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A Government Plan, People’s Protests and Government’s Responses

A Government Plan, A People’s Protests and a Government’s Responses

The Ethiopian government declared a state of emergency on 9 October 2016. Protests in Oromia, which later spread to Amhara and other regions, had been ongoing since November 2015.

A Government Plan, People’s Protests and Government’s Responses

Ethiopia’s state of emergency violates human

(Amnesty International) — The protests in the Oromia Region in November 2015 were initially against the government’s Addis Ababa ‘Master Plan’, which would have extended the capital, Addis Ababa, into Oromia Regional State. Protesters were concerned that the Master Plan would lead to evictions of Oromo farmers living in the outskirts of the capital.

Following the protests, in January 2016, the government announced that it was cancelling the Master Plan. However, the protesters’ demands had by then evolved to include the release of prisoners arrested simply for exercising their rights to freedom of expression, a demand for administrative autonomy of the Oromia Region, as well as political and economic justice. The protests in Oromia continued up until October 2016. In August 2016 protests began in the Amhara Region as well, sparked by the Wolkait Committee leaders’ detention.  The committee was advocating for the self-determination of those living within the Wolkait district, a disputed area between the Tigray and Amhara ethnic groups.

Muthoni Wanyeki, Amnesty International’s Regional Director for East Africa, the Horn and the Great Lakes
THE STATE OF EMERGENCY DECLARATION WILL DEEPEN, NOT MITIGATE, THE GRIEVANCES THAT TRIGGERED THE PROTESTS IN THE FIRST PLACE.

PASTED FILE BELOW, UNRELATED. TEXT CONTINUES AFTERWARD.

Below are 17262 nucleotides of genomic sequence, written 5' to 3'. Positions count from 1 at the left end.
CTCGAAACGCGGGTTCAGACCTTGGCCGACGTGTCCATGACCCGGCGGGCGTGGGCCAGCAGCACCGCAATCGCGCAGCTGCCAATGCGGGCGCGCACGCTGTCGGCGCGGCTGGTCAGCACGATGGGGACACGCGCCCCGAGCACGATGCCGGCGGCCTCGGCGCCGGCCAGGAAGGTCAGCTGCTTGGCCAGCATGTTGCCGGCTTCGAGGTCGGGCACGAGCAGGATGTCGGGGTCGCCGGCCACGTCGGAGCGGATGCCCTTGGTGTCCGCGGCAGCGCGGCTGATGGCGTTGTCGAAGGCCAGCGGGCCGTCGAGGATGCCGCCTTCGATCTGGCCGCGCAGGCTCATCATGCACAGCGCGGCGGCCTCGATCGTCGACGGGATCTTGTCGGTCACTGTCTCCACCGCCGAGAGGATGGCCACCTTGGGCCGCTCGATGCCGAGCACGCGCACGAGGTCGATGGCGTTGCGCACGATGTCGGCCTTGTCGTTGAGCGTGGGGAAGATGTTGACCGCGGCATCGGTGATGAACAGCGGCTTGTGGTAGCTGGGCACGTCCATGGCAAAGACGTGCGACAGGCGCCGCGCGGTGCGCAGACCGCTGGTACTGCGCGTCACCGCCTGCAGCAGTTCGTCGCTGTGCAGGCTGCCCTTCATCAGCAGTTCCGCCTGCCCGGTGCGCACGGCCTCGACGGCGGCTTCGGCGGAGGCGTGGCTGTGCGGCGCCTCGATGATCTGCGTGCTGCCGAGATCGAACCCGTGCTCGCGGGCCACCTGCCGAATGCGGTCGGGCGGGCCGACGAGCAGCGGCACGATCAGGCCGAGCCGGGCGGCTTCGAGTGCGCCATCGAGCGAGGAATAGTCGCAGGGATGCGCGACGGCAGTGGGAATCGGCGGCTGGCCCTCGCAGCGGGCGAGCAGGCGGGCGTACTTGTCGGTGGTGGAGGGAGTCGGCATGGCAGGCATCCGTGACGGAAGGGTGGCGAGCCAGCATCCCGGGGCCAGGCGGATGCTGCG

Crackdown on human rights

Tensions in Oromia and the Amhara Region escalated following a stampede on 2 October 2016 during the Irrecha holiday, an Oromo annual Thanksgiving festival. The stampede resulted in the death of at least 55 people. Immediately thereafter, Oromo activists declared a “week of rage”, and fresh protests broke out in a number of locations in Oromia. Some protests became violent as protesters attacked foreign and local businesses, farms and vehicles, especially those near Addis Ababa.

In response, the Ethiopian government declared a state of emergency on 9 October 2016 and established a special unit, the Command Post, to implement ‘rehabilitation measures’ against people arrested for participating in violence or unrest in the past year. This State of Emergency Declaration contains sweeping restrictions on a broad range of human rights in that it affects rights that must not be suspended-even in a state of emergency. The Declaration allows for retroactive application of criminal law, as well as violates rights to fair trial and to be free from torture and ill treatment.

Government security forces arrested tens of thousands of people in the Amhara region, Oromia, and the Southern Nations, Nationalities and Peoples’ Region (SNNPR). This includes many political activists, members of the Human Rights Council (the only independent human rights monitoring civil society operating in Ethiopia), protesters and journalists.